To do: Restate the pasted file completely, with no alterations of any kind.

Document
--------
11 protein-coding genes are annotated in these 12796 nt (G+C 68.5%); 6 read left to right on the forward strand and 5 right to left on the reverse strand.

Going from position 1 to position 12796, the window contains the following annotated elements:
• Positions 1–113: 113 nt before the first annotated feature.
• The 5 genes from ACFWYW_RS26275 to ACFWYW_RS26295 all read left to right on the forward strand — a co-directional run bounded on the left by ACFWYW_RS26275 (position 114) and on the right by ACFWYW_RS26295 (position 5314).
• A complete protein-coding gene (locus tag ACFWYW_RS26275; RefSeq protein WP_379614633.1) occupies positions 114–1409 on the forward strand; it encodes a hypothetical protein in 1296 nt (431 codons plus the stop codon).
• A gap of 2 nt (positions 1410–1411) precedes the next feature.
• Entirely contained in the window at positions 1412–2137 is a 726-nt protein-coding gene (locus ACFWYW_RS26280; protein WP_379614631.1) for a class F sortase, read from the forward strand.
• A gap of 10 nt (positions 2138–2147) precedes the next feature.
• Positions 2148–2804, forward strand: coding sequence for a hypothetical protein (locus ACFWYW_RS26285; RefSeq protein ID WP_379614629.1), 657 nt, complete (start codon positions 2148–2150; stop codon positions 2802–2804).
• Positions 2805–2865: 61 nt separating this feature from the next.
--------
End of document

11 protein-coding genes are annotated in these 12796 nt (G+C 68.5%); 6 read left to right on the forward strand and 5 right to left on the reverse strand.

Going from position 1 to position 12796, the window contains the following annotated elements:
• Positions 1–113: 113 nt before the first annotated feature.
• The 5 genes from ACFWYW_RS26275 to ACFWYW_RS26295 all read left to right on the forward strand — a co-directional run bounded on the left by ACFWYW_RS26275 (position 114) and on the right by ACFWYW_RS26295 (position 5314).
• A complete protein-coding gene (locus tag ACFWYW_RS26275; RefSeq protein WP_379614633.1) occupies positions 114–1409 on the forward strand; it encodes a hypothetical protein in 1296 nt (431 codons plus the stop codon).
• A gap of 2 nt (positions 1410–1411) precedes the next feature.
• Entirely contained in the window at positions 1412–2137 is a 726-nt protein-coding gene (locus ACFWYW_RS26280; protein WP_379614631.1) for a class F sortase, read from the forward strand.
• A gap of 10 nt (positions 2138–2147) precedes the next feature.
• Positions 2148–2804, forward strand: coding sequence for a hypothetical protein (locus ACFWYW_RS26285; RefSeq protein ID WP_379614629.1), 657 nt, complete (start codon positions 2148–2150; stop codon positions 2802–2804).
• Positions 2805–2865: 61 nt separating this feature from the next.